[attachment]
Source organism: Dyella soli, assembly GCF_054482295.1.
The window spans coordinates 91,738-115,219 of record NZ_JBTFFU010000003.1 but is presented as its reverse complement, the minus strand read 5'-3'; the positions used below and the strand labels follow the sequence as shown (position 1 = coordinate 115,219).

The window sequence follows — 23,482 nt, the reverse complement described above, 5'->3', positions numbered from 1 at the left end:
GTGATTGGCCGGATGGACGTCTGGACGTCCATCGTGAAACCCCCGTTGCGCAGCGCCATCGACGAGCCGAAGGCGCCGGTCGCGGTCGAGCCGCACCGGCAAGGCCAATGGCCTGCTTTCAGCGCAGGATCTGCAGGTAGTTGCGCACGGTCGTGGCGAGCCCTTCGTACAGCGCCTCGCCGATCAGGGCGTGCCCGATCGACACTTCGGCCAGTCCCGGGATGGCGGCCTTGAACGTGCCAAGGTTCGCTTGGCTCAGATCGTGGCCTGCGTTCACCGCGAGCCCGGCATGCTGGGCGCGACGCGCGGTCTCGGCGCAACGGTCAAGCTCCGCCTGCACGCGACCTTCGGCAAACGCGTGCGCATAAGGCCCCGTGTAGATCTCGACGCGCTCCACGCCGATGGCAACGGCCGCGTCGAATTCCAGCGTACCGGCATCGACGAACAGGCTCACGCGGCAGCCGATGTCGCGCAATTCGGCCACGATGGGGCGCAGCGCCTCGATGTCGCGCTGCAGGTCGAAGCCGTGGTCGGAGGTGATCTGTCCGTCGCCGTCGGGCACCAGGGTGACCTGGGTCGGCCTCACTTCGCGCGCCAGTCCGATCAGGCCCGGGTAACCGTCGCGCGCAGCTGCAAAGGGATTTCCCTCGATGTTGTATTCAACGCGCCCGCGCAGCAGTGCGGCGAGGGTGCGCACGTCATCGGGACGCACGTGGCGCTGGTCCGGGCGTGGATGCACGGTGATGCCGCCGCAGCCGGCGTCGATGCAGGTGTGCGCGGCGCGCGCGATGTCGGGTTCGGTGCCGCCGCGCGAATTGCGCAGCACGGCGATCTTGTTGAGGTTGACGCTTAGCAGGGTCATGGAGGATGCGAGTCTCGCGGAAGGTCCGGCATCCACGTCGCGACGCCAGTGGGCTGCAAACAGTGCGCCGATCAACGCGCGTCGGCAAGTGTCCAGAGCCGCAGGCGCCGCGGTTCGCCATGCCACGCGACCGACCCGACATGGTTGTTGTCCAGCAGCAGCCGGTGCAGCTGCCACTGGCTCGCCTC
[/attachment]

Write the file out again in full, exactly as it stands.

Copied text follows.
Source organism: Dyella soli, assembly GCF_054482295.1.
The window spans coordinates 91,738-115,219 of record NZ_JBTFFU010000003.1 but is presented as its reverse complement, the minus strand read 5'-3'; the positions used below and the strand labels follow the sequence as shown (position 1 = coordinate 115,219).

The window sequence follows — 23,482 nt, the reverse complement described above, 5'->3', positions numbered from 1 at the left end:
GTGATTGGCCGGATGGACGTCTGGACGTCCATCGTGAAACCCCCGTTGCGCAGCGCCATCGACGAGCCGAAGGCGCCGGTCGCGGTCGAGCCGCACCGGCAAGGCCAATGGCCTGCTTTCAGCGCAGGATCTGCAGGTAGTTGCGCACGGTCGTGGCGAGCCCTTCGTACAGCGCCTCGCCGATCAGGGCGTGCCCGATCGACACTTCGGCCAGTCCCGGGATGGCGGCCTTGAACGTGCCAAGGTTCGCTTGGCTCAGATCGTGGCCTGCGTTCACCGCGAGCCCGGCATGCTGGGCGCGACGCGCGGTCTCGGCGCAACGGTCAAGCTCCGCCTGCACGCGACCTTCGGCAAACGCGTGCGCATAAGGCCCCGTGTAGATCTCGACGCGCTCCACGCCGATGGCAACGGCCGCGTCGAATTCCAGCGTACCGGCATCGACGAACAGGCTCACGCGGCAGCCGATGTCGCGCAATTCGGCCACGATGGGGCGCAGCGCCTCGATGTCGCGCTGCAGGTCGAAGCCGTGGTCGGAGGTGATCTGTCCGTCGCCGTCGGGCACCAGGGTGACCTGGGTCGGCCTCACTTCGCGCGCCAGTCCGATCAGGCCCGGGTAACCGTCGCGCGCAGCTGCAAAGGGATTTCCCTCGATGTTGTATTCAACGCGCCCGCGCAGCAGTGCGGCGAGGGTGCGCACGTCATCGGGACGCACGTGGCGCTGGTCCGGGCGTGGATGCACGGTGATGCCGCCGCAGCCGGCGTCGATGCAGGTGTGCGCGGCGCGCGCGATGTCGGGTTCGGTGCCGCCGCGCGAATTGCGCAGCACGGCGATCTTGTTGAGGTTGACGCTTAGCAGGGTCATGGAGGATGCGAGTCTCGCGGAAGGTCCGGCATCCACGTCGCGACGCCAGTGGGCTGCAAACAGTGCGCCGATCAACGCGCGTCGGCAAGTGTCCAGAGCCGCAGGCGCCGCGGTTCGCCATGCCACGCGACCGACCCGACATGGTTGTTGTCCAGCAGCAGCCGGTGCAGCTGCCACTGGCTCGCCTC